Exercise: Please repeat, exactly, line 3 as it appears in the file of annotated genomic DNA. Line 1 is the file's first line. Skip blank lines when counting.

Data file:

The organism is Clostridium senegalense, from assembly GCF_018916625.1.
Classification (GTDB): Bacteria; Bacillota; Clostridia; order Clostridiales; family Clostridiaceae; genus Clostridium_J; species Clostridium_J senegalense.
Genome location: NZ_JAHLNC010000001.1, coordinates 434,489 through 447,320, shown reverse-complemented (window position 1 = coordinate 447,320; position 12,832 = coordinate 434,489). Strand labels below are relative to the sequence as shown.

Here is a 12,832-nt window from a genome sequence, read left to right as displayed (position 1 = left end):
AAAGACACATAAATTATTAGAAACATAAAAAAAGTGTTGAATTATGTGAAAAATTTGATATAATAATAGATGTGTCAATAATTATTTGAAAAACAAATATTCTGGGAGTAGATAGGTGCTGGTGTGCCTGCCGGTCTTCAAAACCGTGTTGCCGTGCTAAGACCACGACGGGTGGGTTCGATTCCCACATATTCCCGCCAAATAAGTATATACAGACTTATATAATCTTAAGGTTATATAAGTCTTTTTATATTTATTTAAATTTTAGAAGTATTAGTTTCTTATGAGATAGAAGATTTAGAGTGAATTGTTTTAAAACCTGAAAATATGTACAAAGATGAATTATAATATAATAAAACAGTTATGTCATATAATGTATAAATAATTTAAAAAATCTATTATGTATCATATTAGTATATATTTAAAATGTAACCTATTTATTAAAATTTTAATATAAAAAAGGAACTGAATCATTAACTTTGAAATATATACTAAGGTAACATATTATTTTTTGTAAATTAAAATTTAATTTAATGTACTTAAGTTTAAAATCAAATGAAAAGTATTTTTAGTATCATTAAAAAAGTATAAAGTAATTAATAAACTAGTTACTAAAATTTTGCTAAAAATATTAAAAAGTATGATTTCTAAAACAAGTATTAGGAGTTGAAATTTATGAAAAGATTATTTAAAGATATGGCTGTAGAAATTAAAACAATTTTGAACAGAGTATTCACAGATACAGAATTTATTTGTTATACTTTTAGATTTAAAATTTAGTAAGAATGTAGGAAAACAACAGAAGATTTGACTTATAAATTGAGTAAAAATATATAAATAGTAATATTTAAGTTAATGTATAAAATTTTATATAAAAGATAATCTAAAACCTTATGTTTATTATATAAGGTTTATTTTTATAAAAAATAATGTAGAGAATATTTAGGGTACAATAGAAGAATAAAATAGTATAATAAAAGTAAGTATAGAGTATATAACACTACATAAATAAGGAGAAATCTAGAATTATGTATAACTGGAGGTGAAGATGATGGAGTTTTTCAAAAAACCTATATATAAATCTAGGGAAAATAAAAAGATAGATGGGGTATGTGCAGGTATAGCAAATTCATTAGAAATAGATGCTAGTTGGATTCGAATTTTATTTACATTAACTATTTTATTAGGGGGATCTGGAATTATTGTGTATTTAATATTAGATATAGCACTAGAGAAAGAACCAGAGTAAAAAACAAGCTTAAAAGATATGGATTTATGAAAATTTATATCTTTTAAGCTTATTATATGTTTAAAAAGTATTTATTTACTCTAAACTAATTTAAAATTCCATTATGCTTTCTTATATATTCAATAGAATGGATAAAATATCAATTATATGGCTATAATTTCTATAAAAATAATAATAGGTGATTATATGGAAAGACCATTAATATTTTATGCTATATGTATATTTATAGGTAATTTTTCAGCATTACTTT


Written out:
Genome location: NZ_JAHLNC010000001.1, coordinates 434,489 through 447,320, shown reverse-complemented (window position 1 = coordinate 447,320; position 12,832 = coordinate 434,489). Strand labels below are relative to the sequence as shown.